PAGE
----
Friday, December 23, 2016
Sense8: A Christmas Special (2016)
Posted by Lindsay at 8:00 PM
I’ll start off with the most important point - if you haven’t seen the first season of Netflix’s Sense8, this would be a terrible introduction. I have seen the first season, and I still spent the first fifteen minutes thinking: “Okay, wait, what was going on with that character? I guess that happened, okay… and that, and...right, right, I sort of remember that plot.”
This means I’m not going to synopsize this. I’ll just give you the premise: Sense8 is about eight people from around the world who are mentally connected. They can share memories, thoughts, and abilities, and other people from various shadowy government/corporate agencies, some with similar powers, are after them.
The special is two hours long, but I’m not sure that more actually happened than would have happened in a normal hour-long episode.
That isn’t to say that we didn’t enjoy it. It provided exactly what I expect and want from Sense8 at this point: beautiful cinematography of a) enthusiastic sex and parties and b) weaponizing the sensate powers.
It picks up all the threads left hanging after season one, although most characters’ plot lines didn’t end the special in a very different place than they began it, even as small amounts of progress or change happened. Lito probably had the most developments and screen time, followed by Will, Kala, and Wolfgang, then Sun and Nomi. If you’re bad with names, (and I sympathize - they don’t use them all frequently on this show,) that means that the bus driver from Nairobi and the DJ from Iceland got shortest shrift this time.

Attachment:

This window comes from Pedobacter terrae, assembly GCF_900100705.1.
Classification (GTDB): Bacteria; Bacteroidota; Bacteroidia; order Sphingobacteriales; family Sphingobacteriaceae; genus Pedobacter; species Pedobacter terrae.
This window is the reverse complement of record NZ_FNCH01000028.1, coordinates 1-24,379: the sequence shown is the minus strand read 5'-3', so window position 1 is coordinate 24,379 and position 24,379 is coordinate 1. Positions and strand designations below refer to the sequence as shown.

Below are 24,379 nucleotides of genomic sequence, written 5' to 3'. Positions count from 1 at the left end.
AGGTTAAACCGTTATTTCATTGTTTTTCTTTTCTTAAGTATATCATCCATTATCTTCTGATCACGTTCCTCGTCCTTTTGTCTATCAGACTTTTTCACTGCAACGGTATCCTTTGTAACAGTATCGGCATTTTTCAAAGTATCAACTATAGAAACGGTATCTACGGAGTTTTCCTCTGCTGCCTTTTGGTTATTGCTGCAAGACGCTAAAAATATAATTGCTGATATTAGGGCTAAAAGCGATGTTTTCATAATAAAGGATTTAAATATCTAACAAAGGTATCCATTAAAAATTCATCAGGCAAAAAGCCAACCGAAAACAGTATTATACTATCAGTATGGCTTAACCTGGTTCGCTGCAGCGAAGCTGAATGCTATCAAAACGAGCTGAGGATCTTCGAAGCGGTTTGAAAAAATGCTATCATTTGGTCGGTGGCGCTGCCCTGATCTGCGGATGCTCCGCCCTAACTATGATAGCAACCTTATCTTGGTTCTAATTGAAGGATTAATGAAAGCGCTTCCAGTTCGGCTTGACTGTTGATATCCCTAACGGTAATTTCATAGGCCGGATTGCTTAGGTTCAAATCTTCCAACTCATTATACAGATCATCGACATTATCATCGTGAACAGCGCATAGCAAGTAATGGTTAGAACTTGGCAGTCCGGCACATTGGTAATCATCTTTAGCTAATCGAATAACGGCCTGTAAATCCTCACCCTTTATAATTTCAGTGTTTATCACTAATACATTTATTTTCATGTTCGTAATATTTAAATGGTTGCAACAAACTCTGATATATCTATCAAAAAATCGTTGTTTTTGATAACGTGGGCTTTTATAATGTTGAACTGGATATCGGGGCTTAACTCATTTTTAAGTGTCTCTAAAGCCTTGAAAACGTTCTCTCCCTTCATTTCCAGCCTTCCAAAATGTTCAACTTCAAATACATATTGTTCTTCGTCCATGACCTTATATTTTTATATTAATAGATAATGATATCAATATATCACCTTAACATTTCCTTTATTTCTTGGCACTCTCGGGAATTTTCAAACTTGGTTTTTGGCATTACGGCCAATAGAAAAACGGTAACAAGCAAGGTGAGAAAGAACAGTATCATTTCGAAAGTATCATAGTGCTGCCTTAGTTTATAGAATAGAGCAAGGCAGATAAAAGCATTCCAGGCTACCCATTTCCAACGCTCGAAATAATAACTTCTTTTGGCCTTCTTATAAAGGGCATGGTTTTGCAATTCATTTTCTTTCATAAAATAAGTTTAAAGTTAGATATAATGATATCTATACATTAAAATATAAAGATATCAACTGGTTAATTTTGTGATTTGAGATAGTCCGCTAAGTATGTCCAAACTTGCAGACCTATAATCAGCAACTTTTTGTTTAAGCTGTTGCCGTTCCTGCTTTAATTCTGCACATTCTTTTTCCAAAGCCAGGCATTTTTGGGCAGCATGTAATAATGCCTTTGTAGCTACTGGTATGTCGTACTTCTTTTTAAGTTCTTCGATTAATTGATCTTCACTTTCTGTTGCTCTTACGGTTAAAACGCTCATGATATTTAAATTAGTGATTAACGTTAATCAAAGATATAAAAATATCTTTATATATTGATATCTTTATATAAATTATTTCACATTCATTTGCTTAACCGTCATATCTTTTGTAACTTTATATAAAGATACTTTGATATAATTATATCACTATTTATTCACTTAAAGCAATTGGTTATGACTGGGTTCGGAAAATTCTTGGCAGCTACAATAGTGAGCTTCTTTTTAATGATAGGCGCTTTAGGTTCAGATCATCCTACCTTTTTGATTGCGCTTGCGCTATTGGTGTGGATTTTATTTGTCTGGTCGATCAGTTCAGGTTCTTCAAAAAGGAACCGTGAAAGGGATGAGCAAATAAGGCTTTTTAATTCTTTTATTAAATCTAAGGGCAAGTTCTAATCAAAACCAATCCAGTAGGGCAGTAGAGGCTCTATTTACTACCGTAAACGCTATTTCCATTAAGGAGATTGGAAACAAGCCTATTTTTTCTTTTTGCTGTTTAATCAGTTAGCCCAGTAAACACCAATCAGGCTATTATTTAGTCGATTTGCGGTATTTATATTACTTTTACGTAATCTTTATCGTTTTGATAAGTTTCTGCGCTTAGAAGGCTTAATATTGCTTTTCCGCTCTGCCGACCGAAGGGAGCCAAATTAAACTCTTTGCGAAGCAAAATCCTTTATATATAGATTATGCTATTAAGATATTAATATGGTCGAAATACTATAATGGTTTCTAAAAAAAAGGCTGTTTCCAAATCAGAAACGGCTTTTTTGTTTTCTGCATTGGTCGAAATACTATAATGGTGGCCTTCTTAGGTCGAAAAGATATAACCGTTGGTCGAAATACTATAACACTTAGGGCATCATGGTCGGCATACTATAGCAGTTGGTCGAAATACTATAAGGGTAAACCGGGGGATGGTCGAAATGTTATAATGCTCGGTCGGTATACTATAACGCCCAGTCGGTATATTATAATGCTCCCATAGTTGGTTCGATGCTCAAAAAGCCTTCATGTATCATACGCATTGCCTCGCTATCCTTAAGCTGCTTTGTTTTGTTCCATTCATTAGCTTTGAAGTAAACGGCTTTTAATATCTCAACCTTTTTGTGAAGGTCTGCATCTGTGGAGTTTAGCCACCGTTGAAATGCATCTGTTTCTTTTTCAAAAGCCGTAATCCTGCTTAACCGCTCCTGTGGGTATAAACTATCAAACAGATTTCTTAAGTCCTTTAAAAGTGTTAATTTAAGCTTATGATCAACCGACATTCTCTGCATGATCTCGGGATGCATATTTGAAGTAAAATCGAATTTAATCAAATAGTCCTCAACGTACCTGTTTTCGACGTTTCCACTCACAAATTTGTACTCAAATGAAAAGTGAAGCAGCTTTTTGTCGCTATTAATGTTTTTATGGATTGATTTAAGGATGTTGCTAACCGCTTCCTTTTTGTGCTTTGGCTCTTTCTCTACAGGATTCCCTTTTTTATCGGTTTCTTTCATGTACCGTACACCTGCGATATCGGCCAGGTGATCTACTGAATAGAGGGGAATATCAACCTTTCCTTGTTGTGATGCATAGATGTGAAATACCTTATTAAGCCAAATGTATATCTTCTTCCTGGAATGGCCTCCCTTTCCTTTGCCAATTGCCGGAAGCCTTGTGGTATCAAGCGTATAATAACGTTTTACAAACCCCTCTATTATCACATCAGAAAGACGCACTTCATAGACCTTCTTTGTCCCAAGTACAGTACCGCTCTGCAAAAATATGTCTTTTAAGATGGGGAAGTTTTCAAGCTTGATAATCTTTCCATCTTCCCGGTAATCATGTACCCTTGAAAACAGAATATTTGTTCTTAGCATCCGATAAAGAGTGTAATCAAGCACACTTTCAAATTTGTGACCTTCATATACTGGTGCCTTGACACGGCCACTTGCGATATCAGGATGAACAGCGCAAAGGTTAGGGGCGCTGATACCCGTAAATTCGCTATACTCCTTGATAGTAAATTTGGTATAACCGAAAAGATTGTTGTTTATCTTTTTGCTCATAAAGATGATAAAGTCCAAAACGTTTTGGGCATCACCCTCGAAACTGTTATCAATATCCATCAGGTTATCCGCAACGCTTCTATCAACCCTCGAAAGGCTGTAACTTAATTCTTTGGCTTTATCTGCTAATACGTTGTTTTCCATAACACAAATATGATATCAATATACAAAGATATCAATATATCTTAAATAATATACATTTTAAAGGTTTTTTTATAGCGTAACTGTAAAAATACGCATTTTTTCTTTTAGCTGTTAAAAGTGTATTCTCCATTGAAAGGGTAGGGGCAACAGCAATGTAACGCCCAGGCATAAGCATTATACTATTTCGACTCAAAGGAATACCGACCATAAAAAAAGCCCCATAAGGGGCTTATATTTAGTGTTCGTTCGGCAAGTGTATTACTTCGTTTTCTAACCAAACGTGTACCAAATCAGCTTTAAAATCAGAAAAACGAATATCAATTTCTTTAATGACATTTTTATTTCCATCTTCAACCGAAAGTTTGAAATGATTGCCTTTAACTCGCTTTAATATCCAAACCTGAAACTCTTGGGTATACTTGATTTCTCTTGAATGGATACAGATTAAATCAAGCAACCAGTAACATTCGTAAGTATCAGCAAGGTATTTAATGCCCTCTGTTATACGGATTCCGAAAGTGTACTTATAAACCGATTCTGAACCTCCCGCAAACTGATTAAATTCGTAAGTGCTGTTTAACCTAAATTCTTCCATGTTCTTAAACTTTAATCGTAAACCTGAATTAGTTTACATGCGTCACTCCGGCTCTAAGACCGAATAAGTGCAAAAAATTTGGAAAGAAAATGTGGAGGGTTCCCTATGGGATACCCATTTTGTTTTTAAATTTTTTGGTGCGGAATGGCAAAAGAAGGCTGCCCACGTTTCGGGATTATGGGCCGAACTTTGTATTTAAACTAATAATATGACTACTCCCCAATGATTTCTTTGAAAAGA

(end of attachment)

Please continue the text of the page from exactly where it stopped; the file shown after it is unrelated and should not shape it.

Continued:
The last quarter or so, as I said, was Christmas and New Year’s, and featured the characters visiting each other’s celebrations, the currently obligatory singing of “Hallelujah,” some lovely scenes of family and found family, a villain threatening a character’s father, and a New Year's shootout.
If you loved the first season, you’ve probably already watched this, but if you’re stuck someplace with prudish relations, don’t worry, the Christmas scenes are few enough that it’ll be just as good next week.